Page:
Julia Moisand Egea: My name is Julia and I work with Adaptive Path as an Experience Designer. I’ve been following and loving your work for a while, in particular Purple Moon, Design Research and most recently Gaian IxD. It is an honor to have the opportunity to ask you a few questions. Throughout your career, you’ve advanced a variety of provocative concepts like computers as theater, narratives in video games for girls, designed animism and now Gaian IxD. What is the common thread that binds all of these ideas together? What has influenced or inspired you the most in your work?
Brenda Laurel: My work has been inspired, initially by curiosity and a desire for creative expression. As I have matured, I’ve become much more motivated by social justice and earth justice issues. The greatest inspirations to me have been my mentor, Don Glancy, who was my thesis advisor at Ohio State. I’ve also had the great good fortune of working with other wonderful mentors—Don Norman, Henry Jenkins, and Mary Flanagan come to mind.
JME: Rumor has it that you are working on a new book about Gaian IxD. Can you tell us more about it? We’d love to hear how the idea started.
BL: I have just finished a new edition of Computers as Theatre (to be published in October) that includes some of the Gaian work as well as other scientific ideas that have informed my thinking. Strong influences are Lyn Margulis and James Lovelock, as well as my incredibly smart husband, Rob Tow. The idea of Gaian IxD—or what Rob and I call Gaian Gardening—comes from our deep connection to the natural world and our desire to find ways to use our technology as a way to deal with climate change.
We can use our technology as citizens to have a real dialogue with nature.
My current thinking is to develop applications that help us to see Gaia better, to fall in love with it, and to understand more deeply what is going on. Informed (and delighted) citizens are necessary to push for policy changes in these areas. It’s not enough to change the light bulbs, although that helps. I’ve been inspired by Sean White’s work with the Electronic Field Guide and SiteLens projects. My current interest is in using distributed sensing and augmented reality technologies, following in Sean’s footsteps. I hope to be able to work with U. C. Santa Cruz on a large-scale project.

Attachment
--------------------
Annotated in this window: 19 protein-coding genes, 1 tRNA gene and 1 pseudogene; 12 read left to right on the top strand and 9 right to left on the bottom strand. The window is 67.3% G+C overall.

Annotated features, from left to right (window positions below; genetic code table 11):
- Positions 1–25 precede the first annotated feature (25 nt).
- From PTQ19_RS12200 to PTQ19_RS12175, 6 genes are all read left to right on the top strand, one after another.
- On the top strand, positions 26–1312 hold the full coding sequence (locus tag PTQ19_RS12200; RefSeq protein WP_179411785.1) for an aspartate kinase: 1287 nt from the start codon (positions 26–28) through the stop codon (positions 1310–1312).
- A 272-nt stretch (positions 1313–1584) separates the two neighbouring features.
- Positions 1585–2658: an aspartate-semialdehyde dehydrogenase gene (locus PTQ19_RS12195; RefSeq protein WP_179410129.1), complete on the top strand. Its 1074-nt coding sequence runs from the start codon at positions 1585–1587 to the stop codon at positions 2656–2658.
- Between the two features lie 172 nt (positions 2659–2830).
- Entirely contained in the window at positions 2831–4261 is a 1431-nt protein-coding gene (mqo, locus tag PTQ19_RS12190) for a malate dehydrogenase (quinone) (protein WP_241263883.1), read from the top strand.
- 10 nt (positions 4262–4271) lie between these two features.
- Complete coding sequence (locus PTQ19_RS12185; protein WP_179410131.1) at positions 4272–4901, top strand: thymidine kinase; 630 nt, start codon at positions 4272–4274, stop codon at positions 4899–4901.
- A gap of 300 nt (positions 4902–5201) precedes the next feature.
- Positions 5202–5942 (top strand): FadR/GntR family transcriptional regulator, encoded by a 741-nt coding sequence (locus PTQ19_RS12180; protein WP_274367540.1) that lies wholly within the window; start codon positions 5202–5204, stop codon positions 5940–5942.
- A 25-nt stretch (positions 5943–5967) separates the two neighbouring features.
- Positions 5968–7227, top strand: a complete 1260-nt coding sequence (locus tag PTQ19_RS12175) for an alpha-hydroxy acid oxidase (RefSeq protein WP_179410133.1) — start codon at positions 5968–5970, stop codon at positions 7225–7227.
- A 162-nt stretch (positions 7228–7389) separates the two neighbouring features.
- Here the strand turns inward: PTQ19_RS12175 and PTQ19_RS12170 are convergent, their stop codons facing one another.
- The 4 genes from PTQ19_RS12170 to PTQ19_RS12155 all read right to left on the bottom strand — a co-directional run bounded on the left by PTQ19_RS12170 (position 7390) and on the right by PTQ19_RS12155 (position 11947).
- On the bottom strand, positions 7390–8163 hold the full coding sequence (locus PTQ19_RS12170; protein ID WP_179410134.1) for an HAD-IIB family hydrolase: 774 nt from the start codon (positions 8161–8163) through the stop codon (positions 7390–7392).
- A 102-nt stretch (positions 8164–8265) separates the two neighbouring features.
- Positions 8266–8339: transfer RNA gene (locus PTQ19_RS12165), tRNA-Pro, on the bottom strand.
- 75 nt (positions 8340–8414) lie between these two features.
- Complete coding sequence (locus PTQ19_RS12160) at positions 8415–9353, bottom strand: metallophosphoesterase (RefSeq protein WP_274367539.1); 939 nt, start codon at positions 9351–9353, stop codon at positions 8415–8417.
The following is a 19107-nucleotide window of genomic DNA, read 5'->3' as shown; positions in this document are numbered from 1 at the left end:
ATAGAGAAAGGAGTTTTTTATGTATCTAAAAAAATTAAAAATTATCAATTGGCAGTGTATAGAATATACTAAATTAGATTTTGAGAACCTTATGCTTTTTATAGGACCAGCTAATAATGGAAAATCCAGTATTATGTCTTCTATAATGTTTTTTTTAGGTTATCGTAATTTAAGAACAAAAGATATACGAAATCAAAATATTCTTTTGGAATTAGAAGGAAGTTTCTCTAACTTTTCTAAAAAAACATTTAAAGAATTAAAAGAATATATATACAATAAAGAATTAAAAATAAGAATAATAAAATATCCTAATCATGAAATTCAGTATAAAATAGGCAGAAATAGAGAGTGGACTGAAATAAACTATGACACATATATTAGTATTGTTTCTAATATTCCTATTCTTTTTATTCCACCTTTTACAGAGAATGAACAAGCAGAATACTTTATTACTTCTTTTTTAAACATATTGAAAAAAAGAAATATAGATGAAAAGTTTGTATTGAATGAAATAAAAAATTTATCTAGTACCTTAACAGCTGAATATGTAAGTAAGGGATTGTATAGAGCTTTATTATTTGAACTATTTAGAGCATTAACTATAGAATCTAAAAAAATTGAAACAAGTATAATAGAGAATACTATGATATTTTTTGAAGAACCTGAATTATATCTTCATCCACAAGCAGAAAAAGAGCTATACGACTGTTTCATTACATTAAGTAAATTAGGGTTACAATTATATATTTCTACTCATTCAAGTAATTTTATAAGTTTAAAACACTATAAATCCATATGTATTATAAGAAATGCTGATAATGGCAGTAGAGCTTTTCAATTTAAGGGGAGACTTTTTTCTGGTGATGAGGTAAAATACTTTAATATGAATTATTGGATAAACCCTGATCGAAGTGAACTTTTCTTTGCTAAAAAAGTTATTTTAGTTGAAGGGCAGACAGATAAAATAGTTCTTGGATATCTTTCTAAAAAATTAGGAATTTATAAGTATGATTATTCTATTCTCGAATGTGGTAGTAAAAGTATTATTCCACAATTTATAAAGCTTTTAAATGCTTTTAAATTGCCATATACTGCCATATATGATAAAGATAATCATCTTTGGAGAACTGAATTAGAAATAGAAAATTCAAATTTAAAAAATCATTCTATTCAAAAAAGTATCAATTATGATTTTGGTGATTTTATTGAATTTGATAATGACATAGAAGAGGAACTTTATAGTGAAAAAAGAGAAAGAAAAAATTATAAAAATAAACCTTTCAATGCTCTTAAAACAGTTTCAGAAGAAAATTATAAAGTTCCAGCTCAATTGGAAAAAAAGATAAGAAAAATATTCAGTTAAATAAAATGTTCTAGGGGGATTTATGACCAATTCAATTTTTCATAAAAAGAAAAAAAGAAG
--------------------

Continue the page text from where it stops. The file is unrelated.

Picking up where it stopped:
JME: You’ve devoted a large part of your career to teaching. How did you guide your students to become future professionals? What do you think are the best qualities to have as a designer today?
BL: The big joke is that they pay you to learn when you are a teacher. My excellent students over the last 12 years have taught me so much. The qualities I try to instill are an ability to stand up, first and foremost—to decide to use your voice through the medium of design. I stress design research, both formal and human-centered, as a necessary skill set and invaluable tool.
I find that approaching design challenges with hope and a sense of social responsibility is a far better method than approaching design for the sake of mastery.
I emphasize collaborative work. My students have done a great job of inventing some intriguing and positive possible futures.
JME: How do you see the practice of interaction design and user experience evolving? What are your main aspirations for the future of the field?
BL: I see us developing technologies and design practices that reduce cognitive distance for people who use them. I hope that we will continue to create alternatives to the trivial pursuits currently favored by the marketplace. It is still the case that many, if not most, people see technology as the Other. We have current books denouncing technology and the way we use it—I’m thinking now of Jaron Lanier and some others. Technology is an extrusion of the human spirit. When Doug Rushkoff complains about our fast-click-overwhelm, I want to say that we have it in our power to create experiences with greater magnitude and depth. ‘Slow computing’ is an interesting idea.
JME: Thank you very much for your time Brenda!
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